Marc may win this title, but it’s going to take a helluva lotta misfortune by the top guys in order for Marc to climb back into championship contention. Moreover, it will require a sudden, massive increase in consistent speed that his current attitude, overall lack of fitness, and the bike itself do not yet seem capable of delivering.

      If you really are sure that he’s going to win this thing, and you have a bit of cash to burn, I suggest you go ahead and place a very healthy wager with your favorite online bookmaker. Marc’s current odds are sitting at a nice, fat +1000, so the payoff if you’re correct would be absolutely enormous.

    • Marcus says:

      You are witnessing the end of MM’s dominance and I’m not sad. He’s a dangerous racer.

      • dt-175 says:

        and honda won’t let him ride around as long a yamaha let rossi.

        • TimC says:

          Esp as MM’s series of misfortunes etc seems to have really taken the green rosetta off his muffin.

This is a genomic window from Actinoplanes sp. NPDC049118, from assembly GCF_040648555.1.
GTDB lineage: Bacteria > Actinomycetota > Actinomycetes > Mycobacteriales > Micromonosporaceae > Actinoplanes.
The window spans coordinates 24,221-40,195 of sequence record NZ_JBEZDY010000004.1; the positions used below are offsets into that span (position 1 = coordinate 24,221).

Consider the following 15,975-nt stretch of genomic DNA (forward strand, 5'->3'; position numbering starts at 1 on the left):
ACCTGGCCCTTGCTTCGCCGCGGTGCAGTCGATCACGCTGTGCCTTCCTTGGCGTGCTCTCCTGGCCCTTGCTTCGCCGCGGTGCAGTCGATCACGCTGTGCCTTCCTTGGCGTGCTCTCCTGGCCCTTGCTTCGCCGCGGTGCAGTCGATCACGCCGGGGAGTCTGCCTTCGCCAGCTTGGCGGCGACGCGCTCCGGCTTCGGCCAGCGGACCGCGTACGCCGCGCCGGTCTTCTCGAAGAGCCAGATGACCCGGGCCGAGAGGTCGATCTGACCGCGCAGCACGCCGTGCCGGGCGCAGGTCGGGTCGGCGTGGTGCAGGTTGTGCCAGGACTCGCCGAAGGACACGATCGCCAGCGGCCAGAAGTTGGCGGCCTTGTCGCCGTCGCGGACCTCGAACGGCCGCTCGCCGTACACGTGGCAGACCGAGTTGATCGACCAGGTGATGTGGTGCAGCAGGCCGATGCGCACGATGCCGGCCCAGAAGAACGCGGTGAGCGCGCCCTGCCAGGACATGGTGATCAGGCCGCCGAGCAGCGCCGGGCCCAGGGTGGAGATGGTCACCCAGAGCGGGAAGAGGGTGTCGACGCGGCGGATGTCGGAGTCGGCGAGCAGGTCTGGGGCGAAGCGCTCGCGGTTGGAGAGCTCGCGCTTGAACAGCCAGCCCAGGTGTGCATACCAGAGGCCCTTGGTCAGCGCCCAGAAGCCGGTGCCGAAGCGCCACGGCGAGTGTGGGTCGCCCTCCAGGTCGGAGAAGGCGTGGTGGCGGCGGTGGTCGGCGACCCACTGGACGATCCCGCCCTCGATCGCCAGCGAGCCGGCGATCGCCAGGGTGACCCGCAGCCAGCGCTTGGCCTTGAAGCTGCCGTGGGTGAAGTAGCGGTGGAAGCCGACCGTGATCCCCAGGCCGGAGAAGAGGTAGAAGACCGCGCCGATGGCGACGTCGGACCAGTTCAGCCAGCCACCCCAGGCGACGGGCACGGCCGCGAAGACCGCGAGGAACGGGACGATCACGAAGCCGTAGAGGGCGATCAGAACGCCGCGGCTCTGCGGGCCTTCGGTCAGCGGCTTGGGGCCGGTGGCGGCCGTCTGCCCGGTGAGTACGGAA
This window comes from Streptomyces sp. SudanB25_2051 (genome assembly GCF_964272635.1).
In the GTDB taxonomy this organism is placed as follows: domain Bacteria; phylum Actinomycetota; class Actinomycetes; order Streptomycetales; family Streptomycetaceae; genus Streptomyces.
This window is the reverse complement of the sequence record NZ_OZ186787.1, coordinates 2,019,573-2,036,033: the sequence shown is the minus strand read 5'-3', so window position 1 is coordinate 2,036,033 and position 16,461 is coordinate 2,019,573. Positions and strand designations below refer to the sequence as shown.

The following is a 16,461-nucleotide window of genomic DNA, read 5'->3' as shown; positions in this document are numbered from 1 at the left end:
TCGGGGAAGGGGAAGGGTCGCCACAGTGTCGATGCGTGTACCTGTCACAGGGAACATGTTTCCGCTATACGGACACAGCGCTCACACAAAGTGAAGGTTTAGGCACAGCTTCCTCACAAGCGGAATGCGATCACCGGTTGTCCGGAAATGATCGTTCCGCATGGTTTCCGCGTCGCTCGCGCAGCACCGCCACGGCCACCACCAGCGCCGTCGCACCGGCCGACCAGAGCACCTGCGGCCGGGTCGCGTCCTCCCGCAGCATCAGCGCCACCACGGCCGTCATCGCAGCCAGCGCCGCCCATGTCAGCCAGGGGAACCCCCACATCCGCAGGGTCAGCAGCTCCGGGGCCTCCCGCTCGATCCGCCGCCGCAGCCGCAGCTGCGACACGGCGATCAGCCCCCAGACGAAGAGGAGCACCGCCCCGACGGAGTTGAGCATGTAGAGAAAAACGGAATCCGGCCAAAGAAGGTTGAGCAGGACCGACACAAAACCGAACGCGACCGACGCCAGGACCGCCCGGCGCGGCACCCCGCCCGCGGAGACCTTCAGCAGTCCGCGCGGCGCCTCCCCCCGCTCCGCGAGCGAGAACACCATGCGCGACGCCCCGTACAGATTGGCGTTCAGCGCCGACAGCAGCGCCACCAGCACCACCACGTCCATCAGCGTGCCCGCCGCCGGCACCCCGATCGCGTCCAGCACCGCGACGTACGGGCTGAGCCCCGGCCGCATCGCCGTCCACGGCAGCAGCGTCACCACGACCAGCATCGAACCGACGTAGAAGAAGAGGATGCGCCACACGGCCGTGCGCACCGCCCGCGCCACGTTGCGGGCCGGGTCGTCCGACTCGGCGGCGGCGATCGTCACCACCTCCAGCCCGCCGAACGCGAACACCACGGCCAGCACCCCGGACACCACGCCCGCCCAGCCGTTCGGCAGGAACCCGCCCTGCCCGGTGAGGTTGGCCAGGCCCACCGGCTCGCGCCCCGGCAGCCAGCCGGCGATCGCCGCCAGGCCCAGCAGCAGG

• Motoman says:

            Really have to hand it to you TimC. You sure do have unique style and often make me laugh. But what the hell are green rosettas and muffins?

      • Scotty the Aussie says:

        There’s a good chance you are right. Very few get to go out at the top on thier own terms. Maybe Eddie Lawson? Agostini? What I am seeing this year is a combination of the effects of all those crashes finally catching up with him, plus the others no longer fear him. Him and Rossi being the outstanding riders in the 4T era for sure, but all things pass. Hey, I could be wrong, but he won’t win the title this year and next year the fast guys this year will be even better.

  4. fred says:

    Car racing became less interesting for me as the faster cars and drivers were no longer able to pass the slower ones. MotoGP is approaching the same. The times are closer, but the racing has become a matter of attrition, rather than speed and skill.

    • TimC says: